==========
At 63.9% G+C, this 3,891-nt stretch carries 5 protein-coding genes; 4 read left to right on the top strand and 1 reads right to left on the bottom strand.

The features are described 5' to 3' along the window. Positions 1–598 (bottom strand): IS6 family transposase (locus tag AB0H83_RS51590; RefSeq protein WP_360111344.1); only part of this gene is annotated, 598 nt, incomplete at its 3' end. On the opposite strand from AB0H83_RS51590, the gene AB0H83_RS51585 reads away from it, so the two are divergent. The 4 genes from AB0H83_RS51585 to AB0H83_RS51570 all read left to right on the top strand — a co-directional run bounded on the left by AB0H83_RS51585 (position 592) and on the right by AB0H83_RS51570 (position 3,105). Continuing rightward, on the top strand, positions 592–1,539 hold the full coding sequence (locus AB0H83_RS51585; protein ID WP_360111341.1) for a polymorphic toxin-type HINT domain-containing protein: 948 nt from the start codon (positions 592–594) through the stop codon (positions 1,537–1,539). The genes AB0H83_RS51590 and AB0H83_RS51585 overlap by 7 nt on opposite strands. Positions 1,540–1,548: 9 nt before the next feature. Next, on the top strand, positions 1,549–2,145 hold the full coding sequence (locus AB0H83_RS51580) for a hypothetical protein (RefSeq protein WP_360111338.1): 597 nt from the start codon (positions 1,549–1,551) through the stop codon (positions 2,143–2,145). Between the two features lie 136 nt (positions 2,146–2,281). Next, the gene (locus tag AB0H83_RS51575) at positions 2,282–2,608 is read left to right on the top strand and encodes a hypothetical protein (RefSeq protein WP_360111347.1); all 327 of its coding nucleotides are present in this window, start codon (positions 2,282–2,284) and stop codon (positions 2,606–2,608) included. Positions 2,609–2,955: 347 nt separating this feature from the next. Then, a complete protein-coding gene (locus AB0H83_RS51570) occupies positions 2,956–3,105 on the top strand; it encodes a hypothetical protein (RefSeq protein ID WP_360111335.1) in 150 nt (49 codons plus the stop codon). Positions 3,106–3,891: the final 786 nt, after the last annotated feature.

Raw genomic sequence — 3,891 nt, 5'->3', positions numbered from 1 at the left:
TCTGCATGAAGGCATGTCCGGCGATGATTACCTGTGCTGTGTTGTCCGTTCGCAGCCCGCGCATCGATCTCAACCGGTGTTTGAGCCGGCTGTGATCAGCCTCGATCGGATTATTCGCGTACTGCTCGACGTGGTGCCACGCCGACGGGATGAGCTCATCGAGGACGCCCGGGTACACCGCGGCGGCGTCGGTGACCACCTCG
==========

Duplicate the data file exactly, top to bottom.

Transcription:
At 63.9% G+C, this 3,891-nt stretch carries 5 protein-coding genes; 4 read left to right on the top strand and 1 reads right to left on the bottom strand.

The features are described 5' to 3' along the window. Positions 1–598 (bottom strand): IS6 family transposase (locus tag AB0H83_RS51590; RefSeq protein WP_360111344.1); only part of this gene is annotated, 598 nt, incomplete at its 3' end. On the opposite strand from AB0H83_RS51590, the gene AB0H83_RS51585 reads away from it, so the two are divergent. The 4 genes from AB0H83_RS51585 to AB0H83_RS51570 all read left to right on the top strand — a co-directional run bounded on the left by AB0H83_RS51585 (position 592) and on the right by AB0H83_RS51570 (position 3,105). Continuing rightward, on the top strand, positions 592–1,539 hold the full coding sequence (locus AB0H83_RS51585; protein ID WP_360111341.1) for a polymorphic toxin-type HINT domain-containing protein: 948 nt from the start codon (positions 592–594) through the stop codon (positions 1,537–1,539). The genes AB0H83_RS51590 and AB0H83_RS51585 overlap by 7 nt on opposite strands. Positions 1,540–1,548: 9 nt before the next feature. Next, on the top strand, positions 1,549–2,145 hold the full coding sequence (locus AB0H83_RS51580) for a hypothetical protein (RefSeq protein WP_360111338.1): 597 nt from the start codon (positions 1,549–1,551) through the stop codon (positions 2,143–2,145). Between the two features lie 136 nt (positions 2,146–2,281). Next, the gene (locus tag AB0H83_RS51575) at positions 2,282–2,608 is read left to right on the top strand and encodes a hypothetical protein (RefSeq protein WP_360111347.1); all 327 of its coding nucleotides are present in this window, start codon (positions 2,282–2,284) and stop codon (positions 2,606–2,608) included. Positions 2,609–2,955: 347 nt separating this feature from the next. Then, a complete protein-coding gene (locus AB0H83_RS51570) occupies positions 2,956–3,105 on the top strand; it encodes a hypothetical protein (RefSeq protein ID WP_360111335.1) in 150 nt (49 codons plus the stop codon). Positions 3,106–3,891: the final 786 nt, after the last annotated feature.

Raw genomic sequence — 3,891 nt, 5'->3', positions numbered from 1 at the left:
TCTGCATGAAGGCATGTCCGGCGATGATTACCTGTGCTGTGTTGTCCGTTCGCAGCCCGCGCATCGATCTCAACCGGTGTTTGAGCCGGCTGTGATCAGCCTCGATCGGATTATTCGCGTACTGCTCGACGTGGTGCCACGCCGACGGGATGAGCTCATCGAGGACGCCCGGGTACACCGCGGCGGCGTCGGTGACCACCTCG